In an attempt to increase the probability of correctly identifying disease related genes by producing a short list of highly probable candidate genes, a combined approach could reduce uncertainty. This could be done by combining multiple independent lines of evidence, each by itself lacking sufficient power. In this paper, a previously described method of candidate gene selection based primarily on gene annotation  is complemented by the evaluation of pertinent DNA sequence motifs or signatures to refine the gene selection approach . The intercept between these approaches is evaluated, and the usefulness of combining the two is discussed. We have applied this approach to X-linked mental retardation (XLMR), a group of related but heterogeneous disorders for which some of the underlying genetics is known (reviewed in ).
Annotation-based gene prioritization using a binary filtering method
The complete set of X chromosome genes (a total of 814 X-linked genes; Ensembl v49) was subjected to candidate gene selection for XLMR using a previously described method . Gene annotation terms found to be relevant to XLMR were identified through literature and data-mining (a total of 40 terms; summarized in Table 1). Each term was used as a selection criterion to populate a gene list (containing all genes within the Ensembl database annotated with that term). Candidate genes were then prioritized using a binary evaluation grid that assessed the term gene lists against the X-linked gene list, and genes were scored (see Methods for details) accordingly, and the X-linked gene list was subsequently prioritized for putative involvement in XLMR. X-linked genes with the most matches to the annotation-derived gene lists (27/40 being the most matches for any gene) were ranked as strong candidate XLMR genes. Figure 1 shows the relative enrichment for known XLMR genes within the prioritized list, both cumulatively and as percentage enrichment. Table S1 (Additional File 1) shows the prioritization of X-linked genes as XLMR candidates using this approach, serving as a test for the sensitivity of this approach. The genes ranked highly by this method (i.e. more terms matched, therefore stronger support of being a likely candidate) have a higher enrichment for known XLMR genes than for non-XLMR genes. Conversely, the enrichment becomes moderated as one moves lower down the prioritized list.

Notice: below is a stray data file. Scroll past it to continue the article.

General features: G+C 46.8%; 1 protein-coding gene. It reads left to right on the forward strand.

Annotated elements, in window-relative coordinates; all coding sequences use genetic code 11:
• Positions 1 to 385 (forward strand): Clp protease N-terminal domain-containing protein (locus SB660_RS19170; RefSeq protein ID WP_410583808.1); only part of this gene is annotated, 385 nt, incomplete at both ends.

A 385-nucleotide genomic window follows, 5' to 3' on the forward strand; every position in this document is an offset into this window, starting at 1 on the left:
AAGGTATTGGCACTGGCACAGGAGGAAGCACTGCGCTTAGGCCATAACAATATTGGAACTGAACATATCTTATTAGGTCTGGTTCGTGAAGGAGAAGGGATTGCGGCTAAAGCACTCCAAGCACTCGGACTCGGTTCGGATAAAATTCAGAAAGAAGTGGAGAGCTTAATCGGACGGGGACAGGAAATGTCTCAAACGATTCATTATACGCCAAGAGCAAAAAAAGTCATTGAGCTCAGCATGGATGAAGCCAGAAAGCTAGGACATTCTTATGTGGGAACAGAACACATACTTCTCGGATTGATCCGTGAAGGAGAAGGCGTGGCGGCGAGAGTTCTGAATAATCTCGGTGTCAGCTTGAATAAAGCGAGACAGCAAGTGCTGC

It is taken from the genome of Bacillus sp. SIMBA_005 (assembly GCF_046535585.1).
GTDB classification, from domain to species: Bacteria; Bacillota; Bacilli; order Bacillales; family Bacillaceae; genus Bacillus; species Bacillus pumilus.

By considering the higher ranking genes on the prioritized list (signified by an arbitrary cut-off of 10/40 matches), it is observed that 66% (54/82) of known XLMR genes are present. This signifies a two-fold enrichment for XLMR genes (54/255; 0.212) in this group compared to all currently identified XLMR genes relative to X-linked genes (82/814; 0.101). Among the higher ranking genes, there were 201 genes that have not previously been associated with XLMR, which may be interesting candidates (Table S2, Additional File 1).
MECP2, a known XLMR causative gene (OMIM *300005), had the most annotation term matches (27/40) and matched at least one term in all four nomenclature categories used in prioritization (i.e., anatomical site terms, biological process, animal homology, and phenotype; see Methods for details). MECP2 is a widely expressed transcriptional repressor and has two conserved functional domains, the methyl-CpG binding domain and the transcription repression domain . MECP2 displays extreme allelic heterogeneity, with more than 100 different mutations in the MECP2 gene being described in patients with Rett Syndrome [28, 29]. Further to this, MECP2 mutations have also been shown to produce non-syndromic male fatal neonatal encephalopathy, progressive spasticity and non-syndromic Angelman and Prader-Willi-like phenotypes [29–32]. Rett syndrome is a prime example of the locus heterogeneity associated with XLMR as MECP2 mutations account for only approximately 70-80% of cases, whereas locus heterogeneity is hypothesized to explain the occurrence of the syndrome among MECP2 negative cases . It is therefore likely that other genes that have been prioritized by the binary ranking method may be genetic candidates for Rett syndrome (among other forms of mental retardation).
The dystrophin gene (DMD) was ranked second highest (24/40 matches) and mutations in this gene have been associated with X-linked mental retardation in some, but not all cases. DMD is one of the largest known genes, measuring 2.4 Mb, and was identified as the gene responsible for Duchenne (DMD) and Becker (BMD) muscular dystrophies. Dystrophin mRNA is present in brain tissue and is therefore thought to potentially contribute to mental retardation, as observed in some DMD patients . Dystrophin in brain is transcribed from a different promoter to that used in muscle. Chelly et al. (1990)  demonstrated that the brain-type promoter of the dystrophin gene is highly specific to neurons.
Prioritization based on sequence motifs